Christians and their faith are increasingly irrelevant or open to dismissal by politics – except when their votes are needed
There is a convention in federal elections that the major parties call a ‘truce’ on any campaigning on Good Friday.
Instead, the Prime Minister attended a Good Friday service at a Baptist church in a marginal Victorian seat before attending and speaking at a Passover service in a synagogue that evening. The Opposition Leader, along with several of his MPs and the Liberal’s Fiona Martin, who recently crossed the floor and voted against protections for religious schools when it comes to employment and enrolment policies, attended the Good Friday liturgy at a Maronite Church in Punchbowl. The Opposition Leader read the first reading.
It had nothing to do with election campaigning, of course. All these politicians would have been at church services for faiths they do not profess or rites they do not practice whether or not an election was imminent, and the journalists whose job it is to cover the campaign trail would have also happened to be there, even though there was no campaigning scheduled for the day.
…I do worry that there is a perception, conscious or otherwise, that religious believers are not as intelligent as others, such that a display of piety from MPs at Easter or Passover is enough to swing our vote.
I doubt anyone thinks the general public is stupid enough to believe that church and synagogue attendance was not part of the campaign. So why do it? If MPs were going to be so disingenuous about a pause for one of the holiest days in the Christian and Jewish calendar, then why call a truce at all? Why not just continue the campaign, perhaps with an offer to staff members who wanted to attend religious services that they did not have to be on the campaign trail that day? Why the pretence?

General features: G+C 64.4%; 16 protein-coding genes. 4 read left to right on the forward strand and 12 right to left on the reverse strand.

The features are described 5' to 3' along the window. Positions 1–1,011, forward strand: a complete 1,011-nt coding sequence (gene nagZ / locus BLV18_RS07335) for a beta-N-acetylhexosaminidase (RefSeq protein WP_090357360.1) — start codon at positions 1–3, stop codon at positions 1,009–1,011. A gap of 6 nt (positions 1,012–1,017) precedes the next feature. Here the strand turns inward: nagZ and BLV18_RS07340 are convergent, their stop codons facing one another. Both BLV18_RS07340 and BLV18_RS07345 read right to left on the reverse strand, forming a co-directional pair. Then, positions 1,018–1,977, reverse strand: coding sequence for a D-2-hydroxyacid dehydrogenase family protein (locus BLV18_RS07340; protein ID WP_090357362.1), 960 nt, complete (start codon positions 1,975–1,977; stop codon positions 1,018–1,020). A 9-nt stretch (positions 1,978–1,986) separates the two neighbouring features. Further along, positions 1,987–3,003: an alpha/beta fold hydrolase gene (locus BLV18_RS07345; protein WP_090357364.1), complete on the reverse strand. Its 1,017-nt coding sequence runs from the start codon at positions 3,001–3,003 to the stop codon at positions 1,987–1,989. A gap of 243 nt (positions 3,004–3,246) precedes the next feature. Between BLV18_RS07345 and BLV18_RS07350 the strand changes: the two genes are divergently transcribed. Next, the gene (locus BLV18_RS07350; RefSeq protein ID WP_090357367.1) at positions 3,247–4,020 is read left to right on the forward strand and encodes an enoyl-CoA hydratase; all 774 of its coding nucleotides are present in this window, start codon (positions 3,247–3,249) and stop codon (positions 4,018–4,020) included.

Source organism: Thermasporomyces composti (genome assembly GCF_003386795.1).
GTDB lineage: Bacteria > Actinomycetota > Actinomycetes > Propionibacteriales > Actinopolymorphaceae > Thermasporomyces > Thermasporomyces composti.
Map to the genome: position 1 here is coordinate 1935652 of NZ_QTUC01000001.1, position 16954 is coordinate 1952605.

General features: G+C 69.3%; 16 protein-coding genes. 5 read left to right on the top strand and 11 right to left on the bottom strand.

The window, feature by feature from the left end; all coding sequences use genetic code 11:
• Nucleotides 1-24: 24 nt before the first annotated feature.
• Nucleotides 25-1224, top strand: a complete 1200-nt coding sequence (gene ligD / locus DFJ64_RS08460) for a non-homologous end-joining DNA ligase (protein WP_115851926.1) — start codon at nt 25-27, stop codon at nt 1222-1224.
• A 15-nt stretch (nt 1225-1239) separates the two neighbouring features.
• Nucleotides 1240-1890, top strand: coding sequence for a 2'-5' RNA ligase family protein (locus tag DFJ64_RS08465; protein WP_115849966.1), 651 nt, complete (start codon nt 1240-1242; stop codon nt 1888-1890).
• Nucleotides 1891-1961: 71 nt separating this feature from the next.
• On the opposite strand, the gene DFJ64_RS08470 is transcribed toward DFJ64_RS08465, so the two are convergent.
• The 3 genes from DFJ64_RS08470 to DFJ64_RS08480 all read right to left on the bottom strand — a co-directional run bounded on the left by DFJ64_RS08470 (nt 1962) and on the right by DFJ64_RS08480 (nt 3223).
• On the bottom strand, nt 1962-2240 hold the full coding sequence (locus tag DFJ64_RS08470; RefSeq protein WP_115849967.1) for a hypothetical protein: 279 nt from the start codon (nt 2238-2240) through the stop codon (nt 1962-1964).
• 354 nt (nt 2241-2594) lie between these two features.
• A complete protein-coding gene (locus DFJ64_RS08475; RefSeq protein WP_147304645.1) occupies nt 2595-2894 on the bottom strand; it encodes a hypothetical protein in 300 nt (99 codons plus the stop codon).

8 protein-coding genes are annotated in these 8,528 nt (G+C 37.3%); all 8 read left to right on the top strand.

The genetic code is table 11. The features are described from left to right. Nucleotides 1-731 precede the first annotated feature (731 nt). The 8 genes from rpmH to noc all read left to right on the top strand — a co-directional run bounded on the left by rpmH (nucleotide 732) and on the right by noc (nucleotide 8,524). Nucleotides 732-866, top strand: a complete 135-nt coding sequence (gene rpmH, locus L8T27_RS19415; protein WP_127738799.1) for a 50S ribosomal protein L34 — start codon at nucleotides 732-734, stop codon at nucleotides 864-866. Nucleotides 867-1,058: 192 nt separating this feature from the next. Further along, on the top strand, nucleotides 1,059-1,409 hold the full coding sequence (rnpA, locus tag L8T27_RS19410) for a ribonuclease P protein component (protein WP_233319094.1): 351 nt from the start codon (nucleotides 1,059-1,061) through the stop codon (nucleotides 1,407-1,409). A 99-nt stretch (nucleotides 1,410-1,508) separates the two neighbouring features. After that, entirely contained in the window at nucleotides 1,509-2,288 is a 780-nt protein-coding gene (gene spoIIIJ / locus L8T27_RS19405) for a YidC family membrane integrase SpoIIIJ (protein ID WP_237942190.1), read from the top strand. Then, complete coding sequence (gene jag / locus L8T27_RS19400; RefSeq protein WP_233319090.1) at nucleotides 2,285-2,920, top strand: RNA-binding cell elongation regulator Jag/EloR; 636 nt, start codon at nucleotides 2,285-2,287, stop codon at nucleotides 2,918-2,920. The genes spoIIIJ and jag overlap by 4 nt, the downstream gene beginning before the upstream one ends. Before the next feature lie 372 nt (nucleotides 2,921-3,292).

I’m not sure, but I do worry that there is a perception, conscious or otherwise, that religious believers are not as intelligent as others, such that a display of piety from MPs at Easter or Passover is enough to swing our vote.
As another example, I was in a room recently when one politician told representatives from religious groups that the Government’s Religious Discrimination Bill was written in simple language so people of faith would be able to understand it. The irony of the comment was that the religious leaders gathered had achieved higher levels of education than the politician who was speaking to them like they were idiots.
I also worry that we contribute to this perception by allowing ourselves to be used by MPs. Our churches are open to anyone, of course, but we don’t need to give those in the middle of a campaign a pulpit on our holiest days, do we? If they want to attend, great.
They can be part of the congregation and be seated in a way that allows their security guards to protect them, but we can also prohibit photographers and camera crews who are on the ‘campaign trail’ from being there. We don’t need to contribute to our liturgies being reported as part of the election news cycle.
The whole saga reminds me of an episode of the West Wing which focused on the fact that Senator Arnold Vinick, the Republican nominee for President played masterfully by Alan Alda, supported abortion and did not attend church on Sundays. There was pressure for him to join other Republicans at church during the campaign.
If you demand expressions of religious faith from politicians, you are just begging to be lied to. They won’t all lie to you but a lot of them will and it will be the easiest lie they ever had to tell to get your votes. – alan Alda, in the west wing
Vinick told media that he respected churches too much to use them for his own political purposes. “I want to warn everyone in the press and all the voters out there,” he said. “If you demand expressions of religious faith from politicians, you are just begging to be lied to. They won’t all lie to you but a lot of them will, and it will be the easiest lie they ever had to tell to get your votes.”
We would do well to heed that same warning during this election campaign by not being swayed by the sudden church attendance of MPs who usually don’t darken the doorways of our churches or any other place of worship, for that matter.
This is particularly the case for those MPs who have a record of voting against protections for human life, against laws that would uphold and support marriage and family, and against the ability of those to who believe in the sanctity of life and the truth of marriage, gender and sexuality to live and speak those beliefs publicly.
“You will know them by their fruits,” Jesus tells us in the Sermon on the Mount. Indeed.